Spinal cord injuries are caused by a number of traumas to the spine. Anything from a car accident, fall, sporting injury, or assault can cause this type of injury. Minor trauma can also cause an injury to the spinal cord if the spine is already weakened. Direct injury can occur to the spinal cord, especially if the bones or the disks surrounding the cord have been damaged. Additionally, if the spine is broken, bone fragments can damage the spinal cord or if a person was in a car accident, metal fragments can cut the spinal cord.
Most spinal cord injuries occur in young, healthy individuals. Men ranging from 15-35 are the most affected, but the death rate is typically higher in younger children. Older people with Osteoporosis, especially those who are prone to falling or clumsiness, may be more susceptible to injuries to the spinal cord.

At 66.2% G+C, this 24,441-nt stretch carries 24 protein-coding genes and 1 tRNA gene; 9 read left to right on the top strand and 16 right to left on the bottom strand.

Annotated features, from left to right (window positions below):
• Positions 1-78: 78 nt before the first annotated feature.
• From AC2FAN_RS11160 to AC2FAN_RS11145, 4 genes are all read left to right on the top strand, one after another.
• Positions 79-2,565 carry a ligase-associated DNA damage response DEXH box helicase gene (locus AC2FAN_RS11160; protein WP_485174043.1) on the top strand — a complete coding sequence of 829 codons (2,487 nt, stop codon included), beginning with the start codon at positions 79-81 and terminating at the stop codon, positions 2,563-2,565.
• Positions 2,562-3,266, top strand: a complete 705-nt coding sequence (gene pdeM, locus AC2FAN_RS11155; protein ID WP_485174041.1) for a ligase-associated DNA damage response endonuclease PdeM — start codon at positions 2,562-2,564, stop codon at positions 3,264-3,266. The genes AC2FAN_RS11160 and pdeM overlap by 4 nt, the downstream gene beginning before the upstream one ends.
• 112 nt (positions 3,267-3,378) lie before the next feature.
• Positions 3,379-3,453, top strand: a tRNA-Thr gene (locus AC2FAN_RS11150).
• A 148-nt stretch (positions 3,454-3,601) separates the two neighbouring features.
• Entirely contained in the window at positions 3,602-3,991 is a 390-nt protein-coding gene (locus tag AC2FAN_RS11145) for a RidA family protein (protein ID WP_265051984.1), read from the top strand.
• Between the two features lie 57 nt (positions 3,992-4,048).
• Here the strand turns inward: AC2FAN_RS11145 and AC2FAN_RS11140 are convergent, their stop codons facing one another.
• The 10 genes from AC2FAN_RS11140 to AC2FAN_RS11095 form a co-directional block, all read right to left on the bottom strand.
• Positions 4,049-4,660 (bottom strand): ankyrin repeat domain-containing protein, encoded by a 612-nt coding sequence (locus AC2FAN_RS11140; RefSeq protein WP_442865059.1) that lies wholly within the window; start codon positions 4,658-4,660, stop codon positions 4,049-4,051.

Paralysis or loss of sensation is a common side effect to an injury of this magnitude. The level of injury depends on the likelihood of a serious side effect, such as death if the breathing muscles become paralyzed or permanent paralysis. Injuries closer to the top of the spine are more likely to cause more serious side effects than those that are lower in the spine.
Recovery of some movement within one week of the injury is a good sign of recovering some or all functions, but it is possible that this could take up to six months. Losses that remain after six months are more likely to remain permanent.